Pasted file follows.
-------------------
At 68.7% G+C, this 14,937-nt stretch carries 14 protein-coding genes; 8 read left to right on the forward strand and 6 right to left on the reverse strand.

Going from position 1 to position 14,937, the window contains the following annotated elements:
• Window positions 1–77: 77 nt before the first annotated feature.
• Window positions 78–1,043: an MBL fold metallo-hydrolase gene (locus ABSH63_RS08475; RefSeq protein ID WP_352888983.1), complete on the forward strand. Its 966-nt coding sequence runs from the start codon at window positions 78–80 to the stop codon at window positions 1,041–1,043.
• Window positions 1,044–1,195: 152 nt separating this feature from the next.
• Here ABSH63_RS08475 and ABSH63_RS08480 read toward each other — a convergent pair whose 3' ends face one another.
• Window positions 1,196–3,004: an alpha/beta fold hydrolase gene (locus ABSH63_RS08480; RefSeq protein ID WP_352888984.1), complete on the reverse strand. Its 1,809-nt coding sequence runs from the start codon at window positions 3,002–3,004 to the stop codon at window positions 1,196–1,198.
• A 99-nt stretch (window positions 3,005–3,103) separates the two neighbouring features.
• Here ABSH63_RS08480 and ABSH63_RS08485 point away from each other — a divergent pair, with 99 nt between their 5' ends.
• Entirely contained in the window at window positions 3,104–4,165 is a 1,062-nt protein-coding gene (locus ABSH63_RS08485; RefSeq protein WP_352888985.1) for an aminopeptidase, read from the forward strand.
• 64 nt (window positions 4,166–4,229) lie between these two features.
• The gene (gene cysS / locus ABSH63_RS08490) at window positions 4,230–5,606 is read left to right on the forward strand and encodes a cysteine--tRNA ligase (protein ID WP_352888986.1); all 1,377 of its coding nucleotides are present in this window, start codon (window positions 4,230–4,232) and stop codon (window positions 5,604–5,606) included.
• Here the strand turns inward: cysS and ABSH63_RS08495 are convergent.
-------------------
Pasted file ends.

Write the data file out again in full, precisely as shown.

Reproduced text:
At 68.7% G+C, this 14,937-nt stretch carries 14 protein-coding genes; 8 read left to right on the forward strand and 6 right to left on the reverse strand.

Going from position 1 to position 14,937, the window contains the following annotated elements:
• Window positions 1–77: 77 nt before the first annotated feature.
• Window positions 78–1,043: an MBL fold metallo-hydrolase gene (locus ABSH63_RS08475; RefSeq protein ID WP_352888983.1), complete on the forward strand. Its 966-nt coding sequence runs from the start codon at window positions 78–80 to the stop codon at window positions 1,041–1,043.
• Window positions 1,044–1,195: 152 nt separating this feature from the next.
• Here ABSH63_RS08475 and ABSH63_RS08480 read toward each other — a convergent pair whose 3' ends face one another.
• Window positions 1,196–3,004: an alpha/beta fold hydrolase gene (locus ABSH63_RS08480; RefSeq protein ID WP_352888984.1), complete on the reverse strand. Its 1,809-nt coding sequence runs from the start codon at window positions 3,002–3,004 to the stop codon at window positions 1,196–1,198.
• A 99-nt stretch (window positions 3,005–3,103) separates the two neighbouring features.
• Here ABSH63_RS08480 and ABSH63_RS08485 point away from each other — a divergent pair, with 99 nt between their 5' ends.
• Entirely contained in the window at window positions 3,104–4,165 is a 1,062-nt protein-coding gene (locus ABSH63_RS08485; RefSeq protein WP_352888985.1) for an aminopeptidase, read from the forward strand.
• 64 nt (window positions 4,166–4,229) lie between these two features.
• The gene (gene cysS / locus ABSH63_RS08490) at window positions 4,230–5,606 is read left to right on the forward strand and encodes a cysteine--tRNA ligase (protein ID WP_352888986.1); all 1,377 of its coding nucleotides are present in this window, start codon (window positions 4,230–4,232) and stop codon (window positions 5,604–5,606) included.
• Here the strand turns inward: cysS and ABSH63_RS08495 are convergent.